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Arch Int Pharmacodyn Ther. 1983 Jan;261(1):90-101.

Antihypertensive drugs: their postural hypotensive effect and their blood pressure lowering activity in conscious normotensive rats.


The postural hypotensive (PH) response to various antihypertensive agents was examined as an independent pharmacologic activity in conscious normotensive rats. Full PH dose-response curves for standard antihypertensive drugs were explored and were compared to their hypotensive dose-response curves. In untreated control rats, only a negligible change in blood pressure occurred in response to a 2 min 90 degrees head-up tilt. However, treatment with an agent acting on the nervous system, pentolinium, resulted in a profound and dose-dependent drop of blood pressure in response to tilt. A comparable hypotensive effect was also induced. Alpha blockers (e.g., prazosin) induced only moderate dose-dependent PH effects while producing profound hypotensive effects. Direct vasodilators (e.g., minoxidil), calcium antagonists (e.g., nifedipine) and a converting enzyme inhibitor, captopril, were virtually free of PH effects despite moderate or profound hypotensive effects. Clonidine exhibited greater PH than hypotensive effects. Propranolol and hydrochlorothiazide did not exhibit PH effects and did not lower blood pressure. With the exception of clonidine, these findings are generally in agreement with human data. It is suggested that the normotensive rat may be a useful model for gaining an insight into a drug's potential for producing postural hypotension in man and that the full PH dose-response curve should be explored.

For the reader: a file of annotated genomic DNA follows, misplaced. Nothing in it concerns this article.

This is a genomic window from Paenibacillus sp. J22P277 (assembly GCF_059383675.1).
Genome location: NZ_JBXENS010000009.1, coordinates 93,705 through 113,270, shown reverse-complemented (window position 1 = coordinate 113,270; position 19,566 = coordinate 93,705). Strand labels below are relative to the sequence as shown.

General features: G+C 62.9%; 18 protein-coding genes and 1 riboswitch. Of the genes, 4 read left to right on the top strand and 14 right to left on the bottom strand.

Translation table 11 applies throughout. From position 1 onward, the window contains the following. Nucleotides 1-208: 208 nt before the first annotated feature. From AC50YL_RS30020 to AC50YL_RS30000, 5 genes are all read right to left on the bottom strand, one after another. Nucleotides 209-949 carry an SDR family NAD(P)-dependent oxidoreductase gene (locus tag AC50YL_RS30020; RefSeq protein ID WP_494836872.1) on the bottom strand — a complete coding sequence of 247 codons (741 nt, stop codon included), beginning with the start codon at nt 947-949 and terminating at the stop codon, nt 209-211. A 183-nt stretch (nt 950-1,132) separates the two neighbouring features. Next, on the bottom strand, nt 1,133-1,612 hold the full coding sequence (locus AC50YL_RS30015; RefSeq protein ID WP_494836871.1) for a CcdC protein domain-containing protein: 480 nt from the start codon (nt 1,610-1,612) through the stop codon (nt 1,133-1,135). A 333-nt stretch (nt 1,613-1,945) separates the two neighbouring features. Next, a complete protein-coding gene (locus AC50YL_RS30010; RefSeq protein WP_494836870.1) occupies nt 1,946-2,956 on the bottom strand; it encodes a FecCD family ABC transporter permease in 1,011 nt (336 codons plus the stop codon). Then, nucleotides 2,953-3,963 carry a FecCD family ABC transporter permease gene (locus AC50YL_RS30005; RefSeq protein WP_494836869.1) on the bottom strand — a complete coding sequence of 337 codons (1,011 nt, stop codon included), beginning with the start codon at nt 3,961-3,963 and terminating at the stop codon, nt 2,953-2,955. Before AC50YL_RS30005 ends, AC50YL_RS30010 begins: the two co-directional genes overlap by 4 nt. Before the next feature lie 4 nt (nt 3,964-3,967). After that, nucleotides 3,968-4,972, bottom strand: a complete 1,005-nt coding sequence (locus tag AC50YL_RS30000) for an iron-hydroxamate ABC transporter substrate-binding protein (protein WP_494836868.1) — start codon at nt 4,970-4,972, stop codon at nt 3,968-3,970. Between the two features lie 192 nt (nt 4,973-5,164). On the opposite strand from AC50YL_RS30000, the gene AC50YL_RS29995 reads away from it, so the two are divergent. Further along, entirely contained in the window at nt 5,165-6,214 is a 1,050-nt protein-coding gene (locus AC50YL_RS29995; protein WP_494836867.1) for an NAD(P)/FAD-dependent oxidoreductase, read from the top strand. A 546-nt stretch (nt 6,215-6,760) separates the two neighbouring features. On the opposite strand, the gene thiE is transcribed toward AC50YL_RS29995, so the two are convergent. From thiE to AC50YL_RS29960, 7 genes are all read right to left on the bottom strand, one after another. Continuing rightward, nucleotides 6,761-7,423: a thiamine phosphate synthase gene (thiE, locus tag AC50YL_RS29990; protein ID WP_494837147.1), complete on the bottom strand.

[Indexed for MEDLINE]

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